‘I want to expose people to new titles. If kids see diversity and grow up with it, then it normalizes it.’
“I loved being known as the piano man. Music created a home for me where I felt noticed when I didn’t at home. I’d take every opportunity I could to play piano for my middle school’s chorus. The school musical took up most of my time. It’s where I felt important. In high school, I would act in the musicals, and then I’d go to the middle school and music direct their shows.
“My family wasn’t active with anything I did. I grew up in Plainview, and I didn’t know any other gay kids. We also didn’t have a single black kid. Now that I’m a high school choir teacher, one thing I love about where I teach is that it’s a very mixed community. It wasn’t until I began teaching that I was immersed in different cultures. I founded the Long Island Musical Theatre Festival (LIMTF) nine years ago because I wanted to find a way to give students a professional theatre experience but in an educational setting to bridge those two things.
“LIMTF is a two-week intensive in which students prepare two shows in two weeks. It gives them a look at how it works professionally. Very few students of color audition, and we need much more diversity in theatre. Representation matters. We are currently offering five full scholarships for the high school intensive for students who identify as people of color.
I’ve learned that being a teacher and director of music is about the relationships you build with the kids and their families. Any time you see them there is an instant connection. So many people don’t have those kinds of connections in their fields. I’m so lucky.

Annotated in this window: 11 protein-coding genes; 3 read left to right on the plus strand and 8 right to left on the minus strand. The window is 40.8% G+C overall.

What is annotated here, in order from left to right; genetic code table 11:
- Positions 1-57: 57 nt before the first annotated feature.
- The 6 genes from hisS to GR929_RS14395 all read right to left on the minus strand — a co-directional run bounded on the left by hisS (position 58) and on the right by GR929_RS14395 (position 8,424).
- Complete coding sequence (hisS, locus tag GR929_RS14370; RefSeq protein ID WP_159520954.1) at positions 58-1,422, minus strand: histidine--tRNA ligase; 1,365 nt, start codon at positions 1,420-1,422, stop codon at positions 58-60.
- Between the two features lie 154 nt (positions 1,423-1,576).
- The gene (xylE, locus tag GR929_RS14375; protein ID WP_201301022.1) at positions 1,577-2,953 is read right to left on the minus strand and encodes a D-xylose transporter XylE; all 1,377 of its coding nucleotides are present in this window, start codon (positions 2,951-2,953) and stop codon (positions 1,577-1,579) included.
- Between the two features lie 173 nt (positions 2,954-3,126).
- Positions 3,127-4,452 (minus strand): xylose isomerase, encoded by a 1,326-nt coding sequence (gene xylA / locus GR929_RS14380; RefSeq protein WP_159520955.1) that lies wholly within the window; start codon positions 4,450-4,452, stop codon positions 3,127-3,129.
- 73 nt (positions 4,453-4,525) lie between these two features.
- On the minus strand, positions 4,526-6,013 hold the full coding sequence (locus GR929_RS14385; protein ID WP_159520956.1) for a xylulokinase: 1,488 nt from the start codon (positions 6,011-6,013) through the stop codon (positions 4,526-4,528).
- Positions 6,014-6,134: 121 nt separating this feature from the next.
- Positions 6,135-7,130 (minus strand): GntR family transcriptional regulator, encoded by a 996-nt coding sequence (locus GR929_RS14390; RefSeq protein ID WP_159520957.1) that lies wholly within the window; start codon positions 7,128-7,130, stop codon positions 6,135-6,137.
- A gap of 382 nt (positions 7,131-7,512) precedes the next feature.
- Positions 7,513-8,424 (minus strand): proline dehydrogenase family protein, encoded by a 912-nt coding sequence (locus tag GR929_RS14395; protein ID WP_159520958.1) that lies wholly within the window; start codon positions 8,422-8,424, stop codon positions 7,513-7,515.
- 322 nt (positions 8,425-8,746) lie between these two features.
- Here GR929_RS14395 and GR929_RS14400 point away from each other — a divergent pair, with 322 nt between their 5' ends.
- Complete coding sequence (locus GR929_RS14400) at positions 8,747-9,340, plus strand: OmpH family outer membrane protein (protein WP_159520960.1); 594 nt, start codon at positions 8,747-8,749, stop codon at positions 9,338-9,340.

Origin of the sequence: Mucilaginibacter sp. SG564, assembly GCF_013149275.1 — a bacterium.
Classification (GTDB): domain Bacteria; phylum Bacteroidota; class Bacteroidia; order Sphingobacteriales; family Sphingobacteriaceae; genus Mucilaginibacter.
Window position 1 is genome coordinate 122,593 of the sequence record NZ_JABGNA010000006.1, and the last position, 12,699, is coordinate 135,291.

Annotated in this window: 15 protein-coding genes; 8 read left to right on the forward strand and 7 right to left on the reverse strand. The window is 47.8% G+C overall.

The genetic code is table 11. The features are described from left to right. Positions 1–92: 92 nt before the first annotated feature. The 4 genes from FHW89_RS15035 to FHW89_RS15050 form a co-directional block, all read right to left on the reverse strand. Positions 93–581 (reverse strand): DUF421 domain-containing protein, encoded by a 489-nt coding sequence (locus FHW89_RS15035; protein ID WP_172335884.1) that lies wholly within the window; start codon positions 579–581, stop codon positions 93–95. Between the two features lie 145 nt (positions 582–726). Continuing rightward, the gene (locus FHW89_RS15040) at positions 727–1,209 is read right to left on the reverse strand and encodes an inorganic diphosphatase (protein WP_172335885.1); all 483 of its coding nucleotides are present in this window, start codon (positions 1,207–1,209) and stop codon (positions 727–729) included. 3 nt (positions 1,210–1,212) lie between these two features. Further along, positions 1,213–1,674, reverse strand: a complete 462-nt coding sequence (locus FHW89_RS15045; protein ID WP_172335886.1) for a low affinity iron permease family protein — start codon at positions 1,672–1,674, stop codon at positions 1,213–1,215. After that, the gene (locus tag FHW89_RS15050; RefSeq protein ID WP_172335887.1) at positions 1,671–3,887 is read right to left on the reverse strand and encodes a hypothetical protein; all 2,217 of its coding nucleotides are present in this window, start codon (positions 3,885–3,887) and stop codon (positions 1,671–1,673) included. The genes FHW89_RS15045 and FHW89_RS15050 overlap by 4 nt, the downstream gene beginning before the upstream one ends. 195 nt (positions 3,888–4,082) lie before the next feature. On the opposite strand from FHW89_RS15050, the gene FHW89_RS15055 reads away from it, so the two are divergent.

“When I started teaching, I never imagined years later I’d do lessons on Judy Garland and the Stonewell Riots. I’d like to be able to do diverse shows like “Big River” and “Ragtime.” It’s sad that we have the capability of doing this material, but for some reason there’s a disconnect and we don’t have the casting required to present it authentically. If kids see diversity and grow up with it, then it normalizes it. We’re hoping it enriches their lives and shows them that there are many ways to make a living in the field of musical theatre.
“I’ve learned that being a teacher and director of music is about the relationships you build with the kids and their families. I’m with them four years and we get so close. Sometimes, after they graduate, you no longer keep in touch, but any time you see them there is an instant connection. So many people don’t have those kinds of connections in their fields. I’m so lucky.”